The Australian Ladies (Campbell)
Scottish Country Dance InstructionTHE AUSTRALIAN LADIES (R8x32) 3C (4C set) Robert M Campbell Glasgow Assembly
1- 8 1s cross, cast down to 3rd place and 3s+1s dance RH across
9-16 1s lead up to top, cross, cast to 2nd place and 2s+1s dance LH across
17-24 2s and 3s set and cross RH as 1s cross RH and cast to right; 2s+3s set on sides and change places RH as 1s cross RH up/down centre and cast to right
25-32 3s and 2s set and cross RH as 1s cross RH and cast to right; 3s+2s set on sides and change places RH as 1s cross RH up/down centre and cast to 2nd places. 213
(MINICRIB. Dance crib compiled by Charles Upton, Deeside Caledonian Society, and his successors)
The Australian Ladies
Robert M Campbell Glasgow Assembly
Reel 8 x 32 bars 3 Couple Repeat 4 Couple Set Longwise Set
1-4 1s cross and cast two places;
5-8 3s1s right hands across;
9-12 1s lead up two places, cross and cast to second place;
13-16 2s1s left hands across;
17-18 1s cross by the right WHILE 2s 3s set facing partners;
19-20 1s cast to the right WHILE 2s 3s cross, finishing facing up and down;
21-22 1s cross by the right up and down WHILE 2M3M 2L3L set facing up and down;
23-24 1s cast to the right WHILE 2s 3s cross up and down on the sides, finishing facing partners;
25-32 repeat bars 17-24 from new places, finishing 2s1s3s.
(MAXICRIB. Scottish country dancing instructions compiled by Reuben Freemantle)
3-4 2s3s take hands on the sides and step up.
11-12 3s step down.
16-17 An awkward transition for 1L; it will often be safer not to attempt to get back to the side line but she must pull left shoulder back more than halfway ready for the crossing by the right.
17-32 Quick for 1s.
Unlike the similar corners' movement in J.B. Milne, the corners' setting is as normal with the dancers facing each other either across the set or up and down in the sidelines. Here, the turning on the spot by the corners occurs in the final skip change step at the end of each crossing (¼ turn for those travelling clockwise around the corners' square, ¾ turn for those travelling anticlockwise) so that they finish facing ready for the next setting and crossing (or, on bar 32, facing partner at the end of the repeat).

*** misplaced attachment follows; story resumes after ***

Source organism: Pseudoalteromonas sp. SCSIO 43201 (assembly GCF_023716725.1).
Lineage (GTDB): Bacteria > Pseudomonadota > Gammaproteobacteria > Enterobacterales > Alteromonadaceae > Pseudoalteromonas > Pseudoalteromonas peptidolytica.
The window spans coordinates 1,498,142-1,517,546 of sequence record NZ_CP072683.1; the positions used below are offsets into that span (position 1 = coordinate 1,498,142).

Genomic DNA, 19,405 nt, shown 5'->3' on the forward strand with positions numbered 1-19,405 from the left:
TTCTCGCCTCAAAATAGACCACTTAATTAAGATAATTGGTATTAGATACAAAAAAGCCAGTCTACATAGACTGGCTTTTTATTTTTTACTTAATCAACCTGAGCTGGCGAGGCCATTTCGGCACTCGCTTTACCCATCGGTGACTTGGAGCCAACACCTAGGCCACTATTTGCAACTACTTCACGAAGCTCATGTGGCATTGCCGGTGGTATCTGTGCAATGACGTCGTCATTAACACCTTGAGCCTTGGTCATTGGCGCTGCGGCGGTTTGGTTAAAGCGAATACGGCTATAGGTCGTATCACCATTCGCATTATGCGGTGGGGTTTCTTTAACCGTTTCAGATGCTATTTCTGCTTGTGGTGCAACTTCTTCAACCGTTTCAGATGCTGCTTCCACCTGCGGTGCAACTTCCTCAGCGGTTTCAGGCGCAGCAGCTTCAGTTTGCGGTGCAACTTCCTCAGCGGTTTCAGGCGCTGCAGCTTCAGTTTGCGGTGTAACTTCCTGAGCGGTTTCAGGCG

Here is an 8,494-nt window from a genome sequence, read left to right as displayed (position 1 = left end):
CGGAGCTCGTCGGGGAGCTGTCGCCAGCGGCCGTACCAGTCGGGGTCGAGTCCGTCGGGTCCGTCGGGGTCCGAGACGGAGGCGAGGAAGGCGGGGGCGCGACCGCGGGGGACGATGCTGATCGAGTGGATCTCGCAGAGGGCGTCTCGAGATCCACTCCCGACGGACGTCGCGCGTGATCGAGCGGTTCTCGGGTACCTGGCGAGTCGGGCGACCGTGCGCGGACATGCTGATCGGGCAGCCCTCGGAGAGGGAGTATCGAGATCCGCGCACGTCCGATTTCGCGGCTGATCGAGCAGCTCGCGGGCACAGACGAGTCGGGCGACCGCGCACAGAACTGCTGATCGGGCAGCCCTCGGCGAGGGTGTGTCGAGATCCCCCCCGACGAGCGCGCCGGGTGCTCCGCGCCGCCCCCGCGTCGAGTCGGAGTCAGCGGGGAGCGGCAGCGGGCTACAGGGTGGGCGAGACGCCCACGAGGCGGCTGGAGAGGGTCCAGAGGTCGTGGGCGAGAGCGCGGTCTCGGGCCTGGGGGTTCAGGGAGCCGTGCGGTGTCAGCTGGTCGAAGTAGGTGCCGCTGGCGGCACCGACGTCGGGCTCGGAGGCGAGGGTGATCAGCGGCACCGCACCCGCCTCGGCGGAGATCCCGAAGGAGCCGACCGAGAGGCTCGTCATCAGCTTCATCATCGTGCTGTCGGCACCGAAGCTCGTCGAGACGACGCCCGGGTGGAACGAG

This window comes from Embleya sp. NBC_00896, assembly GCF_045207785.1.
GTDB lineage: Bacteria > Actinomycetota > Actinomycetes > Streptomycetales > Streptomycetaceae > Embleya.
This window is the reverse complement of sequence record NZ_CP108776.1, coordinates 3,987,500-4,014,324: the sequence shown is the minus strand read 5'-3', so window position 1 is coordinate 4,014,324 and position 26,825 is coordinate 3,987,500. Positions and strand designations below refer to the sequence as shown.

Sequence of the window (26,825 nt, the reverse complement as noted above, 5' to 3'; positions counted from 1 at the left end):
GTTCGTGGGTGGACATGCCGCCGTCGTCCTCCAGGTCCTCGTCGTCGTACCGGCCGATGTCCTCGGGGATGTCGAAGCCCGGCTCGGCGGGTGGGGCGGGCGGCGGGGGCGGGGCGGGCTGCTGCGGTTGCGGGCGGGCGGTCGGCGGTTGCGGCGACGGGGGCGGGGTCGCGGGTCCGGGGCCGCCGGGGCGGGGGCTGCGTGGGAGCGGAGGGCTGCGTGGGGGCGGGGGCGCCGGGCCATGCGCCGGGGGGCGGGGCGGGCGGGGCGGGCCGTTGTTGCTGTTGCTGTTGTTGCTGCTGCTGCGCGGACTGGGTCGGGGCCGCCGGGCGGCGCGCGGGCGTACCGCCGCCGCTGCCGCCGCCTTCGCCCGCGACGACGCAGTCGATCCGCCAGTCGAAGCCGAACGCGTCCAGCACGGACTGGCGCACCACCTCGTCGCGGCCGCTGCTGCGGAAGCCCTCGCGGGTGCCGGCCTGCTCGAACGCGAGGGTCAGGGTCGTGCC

Keith Rose's Crib Diagrams
Dance Instruction VideosThe Australian Ladies (Campbell) - Scottish Country Dancing Instruction Video
Dance InformationAlso see the dance Hay's Australian Ladies by Alec Hay.
This reel, The Australian Ladies (Campbell), was devised by Robert Campbell in May 1967 for Jean Conway, Elma See, Lorraine Dyall and Margaret Gray of the Newcastle Colleges Strathspey and Reel Club in Australia.
Recommended Music: The Australian Ladies by William Fergusson Published in Glasgow Assembly And Other Scottish Dances.
We are indebted to Sandra Wyeth for the authentication of the Dance Notes for bars 17-32, found in reference 10-4 Techtalk - JB Milne.pdf, Tac-Talk archives and shown here with some local and ephemeral material edited out.
Techtalk - J. B. Milne
By Bob Campbell
Most experienced dancers today are familiar with what some call "meanwhile" dances - a dance where 1st couple dance one figure or part of a figure while 2nd and 3rd couples (usually) dance another supporting figure. J.B. Milne, devised by the late Hugh Foss and published in 1954, is such a dance, and may be found in The Angus Fitchet album (J. S. Kerr) which is available from TACBOOKS [and in which] it is said that there are no turns for 2nd and 3rd couples in the new figure. Actually there are turns. These follow necessarily from an amendment that Hugh Foss made to the dance by way of a general newsletter in October 1967. Reference is to the setting by 2nd and 3rd couples on bars 19-20, 21-24 and 25-28. I quote Hugh's words:
"When 2nd and 3rd couples set they should do the first setting facing the person they have just passed and the second facing the person they are going to pass." It follows that for smooth performance the dancers going counter-clockwise round the square will have a long, or "polite" turn. At the time, the change was considered an improvement in an already good dance.
As far as I know J.B. Milne is the only dance with the setting shared in this way. It should be noted that such setting does not occur in The Australian Ladies (Campbell), although the counter-clockwise dancers do have a long turn.
Australian Ladies, Queensland, Australia, 1952
Image copyright State Library of Queensland, Australia [No restrictions], via Wikimedia Commons.